Micro-ATX motherboards are definitely the best choice for HTPC owners. Their dimensions enable them to be placed in the smallest of chassis, so as not to take too much space in your living room. Of course, chassis such as HAF XB imply that you’ll be using top-notch hardware for your HTPC, but just how many users are willing to dish out a large sum of money for an HTPC? Only those with specific needs, we reckon, and this isn’t such a large target market. In any case, many will try to cram as many things as possible into a very restricted space, with the desire to get a fully functional multimedia machine. The obvious choice for this sort of undertaking is an APU.
The combination of a good CPU and brilliant integrated GPUs make it possible to enjoy any type of content. Luckily, you don’t need a large ATX motherboard to base an APU system on, as it’ll fit pretty much anywhere with its fairly low TDP, which is one of the main advantages of the technology as a whole. The recently presented Gigabyte GA-F2A75M-HD2 motherboard is an excellent example thereof, one that doesn’t have an exhaustive list of extra features, but contains all the essentials. You won’t need too many features on an HTPC anyway, right? The latter made this motherboard an ideal choice not for standard, but for HTPC devices.
Most of the motherboard is taken up by the surface required to house an FM2 socket, which says enough about the amount of available room. Next to it are two DIMM slots for memory modules, with official support for models up to 1866 MHz. Owing to the low memory prices these days, we suggest a 2 x 4 GB kit with a minimum speed of 1600 MHz to make the best out of the integrated GPU. As for expansion slots, you’ll have one PCI and two PCI-E (one x16 and one x1) slots at disposal, which should be enough for, say, a soundcard and a wireless adapter, while the PCI-E x16 is unlikely to see much use, except if your desire is to play games on the TV as well, in which case you’ll be able to make use of AMD’s Dual Graphics technology. Under the A75 chip, there’s a small and simple aluminium profile, but we haven’t noticed any heat-ups despite its seemingly lacklustre appearance. As far as outputs go, this motherboard definitely justifies its HD2 suffix.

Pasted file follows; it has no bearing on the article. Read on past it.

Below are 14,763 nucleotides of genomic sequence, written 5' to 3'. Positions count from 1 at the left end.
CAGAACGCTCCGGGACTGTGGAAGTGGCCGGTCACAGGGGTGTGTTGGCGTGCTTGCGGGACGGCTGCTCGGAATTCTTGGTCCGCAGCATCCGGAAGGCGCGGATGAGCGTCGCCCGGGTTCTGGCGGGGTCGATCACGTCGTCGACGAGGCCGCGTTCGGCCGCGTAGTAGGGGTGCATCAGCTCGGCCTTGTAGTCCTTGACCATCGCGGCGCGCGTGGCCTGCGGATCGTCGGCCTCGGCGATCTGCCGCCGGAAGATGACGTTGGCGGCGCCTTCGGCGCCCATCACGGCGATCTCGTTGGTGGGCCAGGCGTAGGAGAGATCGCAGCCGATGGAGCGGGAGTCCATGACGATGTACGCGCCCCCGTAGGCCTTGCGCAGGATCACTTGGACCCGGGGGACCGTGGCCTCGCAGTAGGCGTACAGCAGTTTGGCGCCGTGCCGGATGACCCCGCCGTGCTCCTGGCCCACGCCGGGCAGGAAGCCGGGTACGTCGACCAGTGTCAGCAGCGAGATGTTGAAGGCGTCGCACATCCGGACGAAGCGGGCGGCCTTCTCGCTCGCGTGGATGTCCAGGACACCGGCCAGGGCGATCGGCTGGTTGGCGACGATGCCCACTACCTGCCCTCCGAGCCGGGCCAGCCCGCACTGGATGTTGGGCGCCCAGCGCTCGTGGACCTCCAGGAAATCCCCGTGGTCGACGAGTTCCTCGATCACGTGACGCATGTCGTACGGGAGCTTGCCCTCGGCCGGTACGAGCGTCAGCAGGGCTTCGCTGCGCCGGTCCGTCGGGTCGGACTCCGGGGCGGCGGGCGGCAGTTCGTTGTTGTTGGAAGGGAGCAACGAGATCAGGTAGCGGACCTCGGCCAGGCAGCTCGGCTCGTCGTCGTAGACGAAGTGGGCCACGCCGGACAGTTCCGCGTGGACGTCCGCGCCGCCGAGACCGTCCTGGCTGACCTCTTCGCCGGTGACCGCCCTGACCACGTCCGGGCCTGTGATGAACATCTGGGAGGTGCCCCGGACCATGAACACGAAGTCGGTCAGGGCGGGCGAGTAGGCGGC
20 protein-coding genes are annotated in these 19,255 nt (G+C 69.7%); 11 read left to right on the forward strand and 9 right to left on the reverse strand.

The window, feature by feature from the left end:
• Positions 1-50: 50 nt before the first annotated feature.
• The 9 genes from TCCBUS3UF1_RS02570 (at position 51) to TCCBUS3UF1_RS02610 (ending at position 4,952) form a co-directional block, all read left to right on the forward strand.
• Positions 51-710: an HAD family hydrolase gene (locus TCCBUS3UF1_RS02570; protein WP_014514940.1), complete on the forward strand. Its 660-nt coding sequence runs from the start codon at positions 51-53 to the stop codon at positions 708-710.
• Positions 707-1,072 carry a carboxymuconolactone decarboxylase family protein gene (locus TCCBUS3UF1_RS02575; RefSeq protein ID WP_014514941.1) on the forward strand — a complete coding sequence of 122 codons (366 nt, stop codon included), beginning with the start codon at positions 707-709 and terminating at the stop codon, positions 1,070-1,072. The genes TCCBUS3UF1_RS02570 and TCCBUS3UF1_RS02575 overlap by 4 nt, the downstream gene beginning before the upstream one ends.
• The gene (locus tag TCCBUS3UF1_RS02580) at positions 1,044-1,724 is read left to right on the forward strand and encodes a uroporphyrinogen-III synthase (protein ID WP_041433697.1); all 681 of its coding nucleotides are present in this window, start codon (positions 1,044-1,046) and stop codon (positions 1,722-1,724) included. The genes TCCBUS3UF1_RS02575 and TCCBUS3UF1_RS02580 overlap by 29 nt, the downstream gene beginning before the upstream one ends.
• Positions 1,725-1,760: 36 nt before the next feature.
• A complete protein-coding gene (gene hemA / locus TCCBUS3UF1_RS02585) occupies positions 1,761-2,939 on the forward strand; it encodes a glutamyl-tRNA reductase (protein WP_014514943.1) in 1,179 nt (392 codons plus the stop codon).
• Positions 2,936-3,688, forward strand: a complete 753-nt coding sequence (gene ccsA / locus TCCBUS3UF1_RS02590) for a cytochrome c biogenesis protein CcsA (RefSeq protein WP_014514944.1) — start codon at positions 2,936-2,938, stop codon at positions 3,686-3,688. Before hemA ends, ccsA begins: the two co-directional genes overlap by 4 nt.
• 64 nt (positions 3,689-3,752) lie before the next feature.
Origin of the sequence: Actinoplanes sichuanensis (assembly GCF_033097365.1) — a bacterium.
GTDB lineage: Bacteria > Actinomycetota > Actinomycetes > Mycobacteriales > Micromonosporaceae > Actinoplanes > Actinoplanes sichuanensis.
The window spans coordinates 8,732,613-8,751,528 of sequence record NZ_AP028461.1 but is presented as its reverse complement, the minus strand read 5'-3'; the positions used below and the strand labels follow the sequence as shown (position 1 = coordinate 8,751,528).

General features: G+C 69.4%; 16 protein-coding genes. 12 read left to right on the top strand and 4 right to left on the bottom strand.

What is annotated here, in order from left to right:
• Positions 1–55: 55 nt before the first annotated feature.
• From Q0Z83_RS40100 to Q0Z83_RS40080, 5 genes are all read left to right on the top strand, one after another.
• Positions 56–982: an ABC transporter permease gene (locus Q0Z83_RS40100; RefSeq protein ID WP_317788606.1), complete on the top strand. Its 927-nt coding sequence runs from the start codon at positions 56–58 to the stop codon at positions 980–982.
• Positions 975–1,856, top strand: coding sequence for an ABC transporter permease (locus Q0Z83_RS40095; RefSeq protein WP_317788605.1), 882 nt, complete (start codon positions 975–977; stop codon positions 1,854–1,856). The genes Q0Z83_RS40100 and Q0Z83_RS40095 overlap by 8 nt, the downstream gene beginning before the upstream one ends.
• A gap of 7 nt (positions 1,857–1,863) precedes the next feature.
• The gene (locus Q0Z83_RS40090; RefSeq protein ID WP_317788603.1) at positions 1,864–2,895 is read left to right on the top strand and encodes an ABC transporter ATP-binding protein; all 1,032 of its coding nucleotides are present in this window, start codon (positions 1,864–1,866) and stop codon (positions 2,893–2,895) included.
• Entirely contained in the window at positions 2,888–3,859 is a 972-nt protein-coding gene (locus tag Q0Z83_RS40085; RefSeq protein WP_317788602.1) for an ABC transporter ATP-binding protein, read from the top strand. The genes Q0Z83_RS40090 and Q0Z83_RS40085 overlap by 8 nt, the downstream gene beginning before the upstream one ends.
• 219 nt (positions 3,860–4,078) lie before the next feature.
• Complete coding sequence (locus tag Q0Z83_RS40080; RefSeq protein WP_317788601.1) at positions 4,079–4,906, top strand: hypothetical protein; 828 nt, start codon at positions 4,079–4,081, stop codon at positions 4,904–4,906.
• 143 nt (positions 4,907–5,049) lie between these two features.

Firstly, you have three types of video output at disposal, two of which are digital, which is fantastic with the motherboard’s price and size in mind. The standard D-Sub was to be expected, but the DVI and HDMI 4.1 will be the ones to provide quality connection with an HDTV, with the latter being the ideal solution due to its capability to transfer sound as well as picture. Unfortunately, only four USB ports are present on the motherboard itself, but it’s clear that compromises had to be made somewhere. Two of these belong to the latest 3.0 generation, while the other two are standard USB 2.0 ones. Realtek’s audio codec is perfectly able to reproduce 7.1 sound, but it’s limited to a total of three 3.5 mm connectors, with the expected lack of an optical output. Therefore, if you really go for an eight-channel sound with this motherboard without the use of HDMI, you’ll have to resort to front outputs as well as back ones, if they’re available. That said, the process seems rather impractical and we doubt that many will be eager to try this out. An interesting and most laudable feature of GA-F2A75M-HD2 is that all four SATA connectors belong to the latest SATA 6 Gbps standard. This makes the motherboard a very good investment for prolonged use in the future, making it possible to always get the very best out of your storage hardware.
|Memory||2 x DIMM DDR3 1066-1866 MHz|
|MultiGPU support||DualGraphics, CrossFireX|
|Slots||1 x PCIe 2.0 x16, 1 x PCIe 2.0 x1, 1 x PCI|
|SATA/ATA||4 x SATA 6Gbps|
|Audio||Realtek ALC887 8-Channel High Definition Audio CODEC (7.1 only with front panel)|
|Network||1 x Realtek GBit LAN|
|Internal interfaces||1x USB 3.0, 2 x USB 2.0, 2 x Fan, 1x serial port, 1x 24pin power, 1x 8pin ATX 12V, Audio (Front panel)|
|Back panel||Combined PS/2, 2x USB 2.0, 2 x USB 3.0, DVI, HDMI, D-Sub, LAN, 3x 3,5mm audio|
We’ve tried out this motherboard with AMD’s A10-5700 APU and the two have proven to be a perfect match. The simple power unit is sufficiently strong for any APU, and the fact that it can’t handle overclocking shouldn’t be of concern to anyone, since one shouldn’t expect this from a micro-ATX motherboard anyway. The UEFI BIOS is intuitive, although we’re still bothered by the pronounced lag in its interface, but we believe that Gigabyte will rectify this with a future BIOS update. All in all, this is a fully functional product that we believe will entirely satisfy its target group of users. The fact that it allows full liberty in the choice of APU and can be easily expanded through additional slots is enough to warrant our warm recommendation.